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Original Research: LUNG INFECTION |

Usefulness of Bronchoscopic Microsampling To Detect the Pathogenic Bacteria of Respiratory Infection*

Mari Sasabayashi, MD; Yoshitaka Yamazaki, MD, PhD; Kenji Tsushima, MD, PhD; Orie Hatayama, MD; Tadashi Okabe, MD
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*From the Departments of Pulmonary and Infectious Diseases (Drs. Sasabayashi, Tsushima, and Hatayama), Endoscopy (Dr. Yamazaki), and Laboratory Medicine (Dr. Okabe), Shinshu University School of Medicine, Matsumoto, Japan.

Correspondence to: Yoshitaka Yamazaki, MD, PhD, Department of Endoscopy, Shinshu University School of Medicine, Asahi, Matsumoto, 390-8621, Japan.



Chest. 2007;131(2):474-479. doi:10.1378/chest.06-0989
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Background: Bronchoscopic microsampling (BMS) is a method in which a device consisting of a wire with a polyester probe at the tip is used to collect bronchial epithelial lining fluid with bronchoscopy. In this study, we bacteriologically investigated sample collection using BMS to incorporate BMS into diagnosis of respiratory infection.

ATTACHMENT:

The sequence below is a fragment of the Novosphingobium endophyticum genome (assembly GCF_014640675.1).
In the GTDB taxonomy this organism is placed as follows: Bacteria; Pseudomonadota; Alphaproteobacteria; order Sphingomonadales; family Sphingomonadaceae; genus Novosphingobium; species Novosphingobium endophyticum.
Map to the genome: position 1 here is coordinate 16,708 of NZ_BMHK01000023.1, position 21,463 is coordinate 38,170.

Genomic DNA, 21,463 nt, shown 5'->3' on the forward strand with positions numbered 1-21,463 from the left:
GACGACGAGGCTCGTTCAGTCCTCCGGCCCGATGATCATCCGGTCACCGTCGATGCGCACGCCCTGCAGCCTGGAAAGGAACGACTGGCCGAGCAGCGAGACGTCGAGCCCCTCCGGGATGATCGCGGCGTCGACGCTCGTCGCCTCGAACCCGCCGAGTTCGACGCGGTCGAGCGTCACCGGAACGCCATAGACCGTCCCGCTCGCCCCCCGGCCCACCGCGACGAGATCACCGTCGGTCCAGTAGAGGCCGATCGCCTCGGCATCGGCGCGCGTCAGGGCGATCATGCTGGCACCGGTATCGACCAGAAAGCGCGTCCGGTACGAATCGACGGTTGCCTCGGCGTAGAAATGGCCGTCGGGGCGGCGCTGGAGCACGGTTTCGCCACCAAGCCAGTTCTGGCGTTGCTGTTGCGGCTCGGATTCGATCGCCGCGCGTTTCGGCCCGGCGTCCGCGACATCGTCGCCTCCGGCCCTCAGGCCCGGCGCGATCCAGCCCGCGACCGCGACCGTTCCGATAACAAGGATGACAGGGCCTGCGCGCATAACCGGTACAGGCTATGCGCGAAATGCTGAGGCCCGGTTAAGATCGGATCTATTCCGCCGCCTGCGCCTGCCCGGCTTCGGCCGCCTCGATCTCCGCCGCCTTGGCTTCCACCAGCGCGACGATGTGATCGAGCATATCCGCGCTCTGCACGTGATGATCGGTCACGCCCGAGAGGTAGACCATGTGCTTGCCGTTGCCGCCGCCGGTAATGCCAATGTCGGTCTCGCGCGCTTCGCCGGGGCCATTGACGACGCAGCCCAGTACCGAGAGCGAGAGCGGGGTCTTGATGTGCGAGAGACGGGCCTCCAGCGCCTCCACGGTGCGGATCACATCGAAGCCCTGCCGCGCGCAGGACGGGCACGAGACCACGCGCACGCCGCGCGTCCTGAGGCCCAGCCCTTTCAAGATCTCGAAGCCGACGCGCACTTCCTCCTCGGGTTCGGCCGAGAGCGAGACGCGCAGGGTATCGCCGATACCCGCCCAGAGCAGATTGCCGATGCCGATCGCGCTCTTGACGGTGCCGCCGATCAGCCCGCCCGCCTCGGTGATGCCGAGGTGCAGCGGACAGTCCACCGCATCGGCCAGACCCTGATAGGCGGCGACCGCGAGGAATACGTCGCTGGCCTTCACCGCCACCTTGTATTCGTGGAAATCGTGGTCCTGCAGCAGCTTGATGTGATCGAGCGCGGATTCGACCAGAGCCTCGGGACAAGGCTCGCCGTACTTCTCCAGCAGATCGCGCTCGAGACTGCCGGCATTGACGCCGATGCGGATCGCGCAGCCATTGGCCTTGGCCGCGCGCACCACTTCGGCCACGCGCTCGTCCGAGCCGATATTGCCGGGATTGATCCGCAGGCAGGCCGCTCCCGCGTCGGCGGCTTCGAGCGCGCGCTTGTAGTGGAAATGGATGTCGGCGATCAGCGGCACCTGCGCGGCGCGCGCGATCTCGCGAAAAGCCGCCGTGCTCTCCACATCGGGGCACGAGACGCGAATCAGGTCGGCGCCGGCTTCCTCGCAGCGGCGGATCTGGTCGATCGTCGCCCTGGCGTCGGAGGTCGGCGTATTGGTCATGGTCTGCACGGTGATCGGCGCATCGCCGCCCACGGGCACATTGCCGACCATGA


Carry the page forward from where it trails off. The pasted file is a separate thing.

Methods: Strains of Streptococcus pneumoniae, Haemophilus influenzae, Pseudomonas aeruginosa, and Mycobacterium avium complex (MAC), were used for experiments. In the standard sampling procedure using BMS, the probe coming out of the sheath was immersed in approximately 6 × 106 cfu/mL bacterial suspension for 30 s and cut into a tube containing 1 mL of normal saline solution. The tube was stirred for 1 min using a vortex. The sampling rate was calculated by the following equation: (actual amount of bacteria collected by BMS [colony forming units per milliliter])/(bacterial amount in suspension for sampling [colony forming units per milliliter]) × 100 (percentage).

Results: The sampling rate of S pneumoniae, H influenzae, and MAC showed no significant difference among three bacteria, but the sampling rate of P aeruginosa was higher. The shortened time of sampling, stirring, and the reduced bacterial amount in the suspension (1/100) did not significantly affect the rates of standard procedure. In contrast, in comparison with a protected specimen brush (PSB), the recoveries of S pneumoniae, H influenzae, and MAC using PSB were significantly lower than those by BMS, but the recovery of P aeruginosa was not significantly different.

Conclusion: This in vitro study might suggested the usefulness of BMS as a new diagnostic technique capable of quantitative and stable sampling.

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